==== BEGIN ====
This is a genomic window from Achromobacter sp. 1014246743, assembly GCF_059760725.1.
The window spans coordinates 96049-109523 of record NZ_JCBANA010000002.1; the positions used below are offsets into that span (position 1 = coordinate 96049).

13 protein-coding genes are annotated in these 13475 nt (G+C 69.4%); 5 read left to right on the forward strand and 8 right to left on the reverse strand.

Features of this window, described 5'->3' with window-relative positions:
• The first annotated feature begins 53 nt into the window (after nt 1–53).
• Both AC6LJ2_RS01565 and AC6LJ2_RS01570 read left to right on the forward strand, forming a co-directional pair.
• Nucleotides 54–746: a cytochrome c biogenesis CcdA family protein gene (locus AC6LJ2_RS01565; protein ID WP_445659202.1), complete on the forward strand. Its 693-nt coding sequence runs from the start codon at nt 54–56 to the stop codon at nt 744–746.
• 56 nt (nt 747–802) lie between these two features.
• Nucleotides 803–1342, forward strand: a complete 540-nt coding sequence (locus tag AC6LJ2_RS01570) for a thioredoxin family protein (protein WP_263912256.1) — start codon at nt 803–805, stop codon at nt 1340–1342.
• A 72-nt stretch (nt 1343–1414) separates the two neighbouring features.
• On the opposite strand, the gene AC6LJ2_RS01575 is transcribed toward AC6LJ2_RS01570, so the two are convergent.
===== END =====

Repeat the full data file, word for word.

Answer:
This is a genomic window from Achromobacter sp. 1014246743, assembly GCF_059760725.1.
The window spans coordinates 96049-109523 of record NZ_JCBANA010000002.1; the positions used below are offsets into that span (position 1 = coordinate 96049).

13 protein-coding genes are annotated in these 13475 nt (G+C 69.4%); 5 read left to right on the forward strand and 8 right to left on the reverse strand.

Features of this window, described 5'->3' with window-relative positions:
• The first annotated feature begins 53 nt into the window (after nt 1–53).
• Both AC6LJ2_RS01565 and AC6LJ2_RS01570 read left to right on the forward strand, forming a co-directional pair.
• Nucleotides 54–746: a cytochrome c biogenesis CcdA family protein gene (locus AC6LJ2_RS01565; protein ID WP_445659202.1), complete on the forward strand. Its 693-nt coding sequence runs from the start codon at nt 54–56 to the stop codon at nt 744–746.
• 56 nt (nt 747–802) lie between these two features.
• Nucleotides 803–1342, forward strand: a complete 540-nt coding sequence (locus tag AC6LJ2_RS01570) for a thioredoxin family protein (protein WP_263912256.1) — start codon at nt 803–805, stop codon at nt 1340–1342.
• A 72-nt stretch (nt 1343–1414) separates the two neighbouring features.
• On the opposite strand, the gene AC6LJ2_RS01575 is transcribed toward AC6LJ2_RS01570, so the two are convergent.